One of the major battlegrounds of the 2016 presidential election is Twitter, with both candidates slugging it out using 140 characters or fewer. Heather Evans, Kayla Brown, and Tiffany Wimberly have been studying both Hillary Clinton and Donald Trump’s tweets. They find that, in line with findings from previous studies on how women candidates tweet, in June Clinton out tweeted the Republican nominee, attacked him more often than he did her, and tweeted about political issues far more often.
I’ve conducted lots of analyses on how candidates for the US Congress use Twitter, and have found that there are gender differences to what candidates tweet about. For instance, in both the 2012 and 2014 election cycles, women were more likely to tweet about issues and tweet attacks towards their competitors than male candidates. Women were also significantly more likely to tweet about issues concerning women (i.e. “female issues” such as healthcare, education, the environment, equality) than their male counterparts. In a forthcoming piece, I also find that female candidates for Congress talk about “male issues” more than male candidates as well.
The 2016 election gives me the opportunity to examine a presidential contest on Twitter with a female candidate, and my work has already begun. I received a grant from my university to study the way the presidential candidates are using Twitter with two undergraduate students (Kayla Brown and Tiffany Wimberly).
In June, we collected the 794 tweets sent by both of the presumptive Republican and Democratic nominees. Examining that data alone, we find many of the things my previous research has shown.
First, Hillary Clinton far out-tweeted Donald Trump. In the month of June, Clinton sent approximately 493 tweets, 66 of which were re-tweets. Trump, on the other hand, sent 291, 55 of which were retweets. This parallels my work on Congress in 2012, when I found that women were significantly out-tweeting their male competitors.
Hillary Clinton spent significantly more time on political issues than Trump, who barely mentioned any issues on Twitter. We coded tweets for whether they either mentioned or took a side on a political issue. Retweets excluded, approximately 27 percent of Hillary Clinton’s tweets were about specific policy issues, while only 9 percent of Donald Trump’s tweets were about policy issues. In terms of my previous work on Congress here and here, female candidates were also out-tweeting male candidates about issues, but not to this extent.
When we look at the specific issues mentioned through a key word search, Hillary Clinton discussed “female issues” in approximately 14 percent of her tweets, compared to only 2 percent for Donald Trump. Clinton’s tweets over the past month mentioned the LGBT community, women’s access to reproductive services, education and healthcare. Out of the six tweets Donald Trump sent that fell into this category, five mentioned the word “women” or “LGBT” and were attacks against Hillary Clinton. The sixth tweet mentioned Obamacare. This is also on par with my previous research on gender and issue mentions on Twitter.
Hillary Clinton also discussed more “male issues” in her tweets than Donald Trump. Over 20 percent of Clinton’s tweets mentioned “male issues” like gun control, immigration, and economic issues. When it comes to Donald Trump’s tweets, 15 percent mentioned these same issues, many of which were attacks towards Clinton.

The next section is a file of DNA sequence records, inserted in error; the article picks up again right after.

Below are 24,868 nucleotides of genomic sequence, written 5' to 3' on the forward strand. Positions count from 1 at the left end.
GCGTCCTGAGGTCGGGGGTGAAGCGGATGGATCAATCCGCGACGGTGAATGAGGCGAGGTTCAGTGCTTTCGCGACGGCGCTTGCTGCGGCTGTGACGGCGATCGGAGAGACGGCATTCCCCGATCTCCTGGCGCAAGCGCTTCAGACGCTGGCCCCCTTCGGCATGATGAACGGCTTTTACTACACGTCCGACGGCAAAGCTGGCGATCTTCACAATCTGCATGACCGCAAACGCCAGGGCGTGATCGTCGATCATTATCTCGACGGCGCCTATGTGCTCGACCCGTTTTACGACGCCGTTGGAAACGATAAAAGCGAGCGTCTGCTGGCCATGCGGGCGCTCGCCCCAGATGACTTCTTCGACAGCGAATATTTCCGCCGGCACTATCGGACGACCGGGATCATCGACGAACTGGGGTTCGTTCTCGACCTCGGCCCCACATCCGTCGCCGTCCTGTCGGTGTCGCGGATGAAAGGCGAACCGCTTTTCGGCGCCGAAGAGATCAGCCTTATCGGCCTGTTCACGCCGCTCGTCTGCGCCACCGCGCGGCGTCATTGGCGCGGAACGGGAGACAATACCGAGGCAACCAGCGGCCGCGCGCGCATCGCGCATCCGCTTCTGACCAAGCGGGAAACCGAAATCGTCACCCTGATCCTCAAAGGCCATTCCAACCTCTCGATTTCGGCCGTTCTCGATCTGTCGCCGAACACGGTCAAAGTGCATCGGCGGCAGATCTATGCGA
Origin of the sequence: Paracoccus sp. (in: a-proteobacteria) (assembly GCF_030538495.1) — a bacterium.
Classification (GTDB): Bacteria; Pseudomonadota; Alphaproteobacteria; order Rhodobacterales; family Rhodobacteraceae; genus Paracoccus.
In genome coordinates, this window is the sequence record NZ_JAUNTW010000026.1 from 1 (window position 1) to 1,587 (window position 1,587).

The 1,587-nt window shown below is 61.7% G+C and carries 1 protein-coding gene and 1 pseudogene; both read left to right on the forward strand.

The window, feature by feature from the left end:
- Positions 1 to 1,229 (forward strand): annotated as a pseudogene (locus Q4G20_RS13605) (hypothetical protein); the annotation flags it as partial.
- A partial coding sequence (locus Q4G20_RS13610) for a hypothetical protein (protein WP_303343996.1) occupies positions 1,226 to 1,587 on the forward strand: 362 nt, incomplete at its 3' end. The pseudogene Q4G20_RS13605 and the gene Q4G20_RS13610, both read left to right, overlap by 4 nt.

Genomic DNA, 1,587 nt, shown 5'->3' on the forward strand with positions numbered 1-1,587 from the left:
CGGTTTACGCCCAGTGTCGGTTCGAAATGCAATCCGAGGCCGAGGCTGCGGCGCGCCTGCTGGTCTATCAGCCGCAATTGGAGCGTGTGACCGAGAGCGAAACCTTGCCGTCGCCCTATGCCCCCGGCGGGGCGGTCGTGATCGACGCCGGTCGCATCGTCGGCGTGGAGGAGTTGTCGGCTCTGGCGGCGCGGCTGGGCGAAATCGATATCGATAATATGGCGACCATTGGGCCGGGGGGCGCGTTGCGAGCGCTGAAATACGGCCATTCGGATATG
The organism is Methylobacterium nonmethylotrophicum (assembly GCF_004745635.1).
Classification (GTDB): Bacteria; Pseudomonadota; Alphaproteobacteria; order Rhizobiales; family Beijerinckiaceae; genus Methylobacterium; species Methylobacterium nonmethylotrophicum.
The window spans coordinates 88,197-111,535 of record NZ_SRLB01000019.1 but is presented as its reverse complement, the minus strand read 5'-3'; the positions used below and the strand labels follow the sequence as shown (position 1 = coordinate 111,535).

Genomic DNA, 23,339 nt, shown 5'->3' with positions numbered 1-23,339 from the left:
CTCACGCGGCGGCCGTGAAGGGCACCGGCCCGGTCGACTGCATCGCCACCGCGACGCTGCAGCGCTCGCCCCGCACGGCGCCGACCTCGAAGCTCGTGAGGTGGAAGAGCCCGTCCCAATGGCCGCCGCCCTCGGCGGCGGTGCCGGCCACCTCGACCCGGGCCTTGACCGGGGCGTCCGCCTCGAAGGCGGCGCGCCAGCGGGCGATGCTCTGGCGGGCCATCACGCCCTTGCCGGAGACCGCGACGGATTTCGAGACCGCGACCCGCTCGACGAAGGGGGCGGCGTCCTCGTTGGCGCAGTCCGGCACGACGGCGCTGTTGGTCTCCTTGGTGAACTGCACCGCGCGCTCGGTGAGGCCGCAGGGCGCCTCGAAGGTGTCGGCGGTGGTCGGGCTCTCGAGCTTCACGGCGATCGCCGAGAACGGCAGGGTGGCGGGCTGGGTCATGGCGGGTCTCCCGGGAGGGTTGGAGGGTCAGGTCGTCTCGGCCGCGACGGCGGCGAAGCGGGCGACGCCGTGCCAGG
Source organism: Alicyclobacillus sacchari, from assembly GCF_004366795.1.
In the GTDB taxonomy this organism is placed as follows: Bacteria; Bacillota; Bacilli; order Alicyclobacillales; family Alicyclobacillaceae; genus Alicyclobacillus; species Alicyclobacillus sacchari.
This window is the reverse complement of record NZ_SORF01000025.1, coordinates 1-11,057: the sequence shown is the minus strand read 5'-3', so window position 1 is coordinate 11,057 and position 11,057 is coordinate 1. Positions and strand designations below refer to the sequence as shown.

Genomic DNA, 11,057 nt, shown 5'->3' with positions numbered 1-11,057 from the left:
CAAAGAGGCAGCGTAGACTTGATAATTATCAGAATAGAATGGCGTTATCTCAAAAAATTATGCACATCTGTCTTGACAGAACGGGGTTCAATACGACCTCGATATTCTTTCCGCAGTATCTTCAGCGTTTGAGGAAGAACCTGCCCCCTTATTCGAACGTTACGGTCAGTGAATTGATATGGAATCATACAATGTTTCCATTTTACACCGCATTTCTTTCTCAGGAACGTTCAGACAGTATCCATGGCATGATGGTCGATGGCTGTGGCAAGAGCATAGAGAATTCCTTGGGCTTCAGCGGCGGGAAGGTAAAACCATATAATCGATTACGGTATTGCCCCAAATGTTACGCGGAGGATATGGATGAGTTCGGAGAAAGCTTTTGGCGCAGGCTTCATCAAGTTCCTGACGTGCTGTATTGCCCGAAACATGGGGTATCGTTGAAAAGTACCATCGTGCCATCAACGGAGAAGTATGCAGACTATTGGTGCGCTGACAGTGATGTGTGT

Finally, Hillary Clinton attacked Donald Trump more on Twitter than he attacked her. Hillary Clinton is absolutely “trumping Trump.” Last month, 34 percent of her total tweets criticized Donald Trump, while only 22 percent of his tweets criticized her. This is also in line with my previous research here, here, and here which shows that female candidates were more negative than their male competitors.
Donald Trump, on the other hand, spent a lot of time attacking other people on Twitter, like other Republicans, Democrats, government in general, and the media. Over 17 percent of his total tweets were spent criticizing these other groups, while less than 1 percent of Clinton’s tweets were negative about these groups.
Overall then, it looks as though Hillary Clinton is adopting a more aggressive and issue oriented approach to Twitter, similar to female candidates for Congress in both 2012 and 2014. Our future research will focus on the campaign messages sent from both candidates’ Twitter accounts, as well as the content of the interviews they give through Election Day. If this last month is any indication of future Twitter behavior, we can expect Clinton to focus more on policy and criticizing Trump, while we can expect Trump to criticize everyone else.
Featured image credit: @HillaryClinton.
Note: This article gives the views of the author, and not the position of USAPP – American Politics and Policy, nor the London School of Economics.
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Heather Evans – Sam Houston State University
Heather Evans is an Associate Professor in the Department of Political Science at Sam Houston State University. Her primary research interests are political participation and behavior, public opinion, competitive elections, media and politics, the status of women in the political science discipline, and political psychology.
Kayla Brown – Sam Houston State University
Kayla Brown is a junior majoring in political science at Sam Houston State University.
Tiffany Wimberly – Sam Houston State University
Tiffany Wimberly is a junior majoring in political science at Sam Houston State University.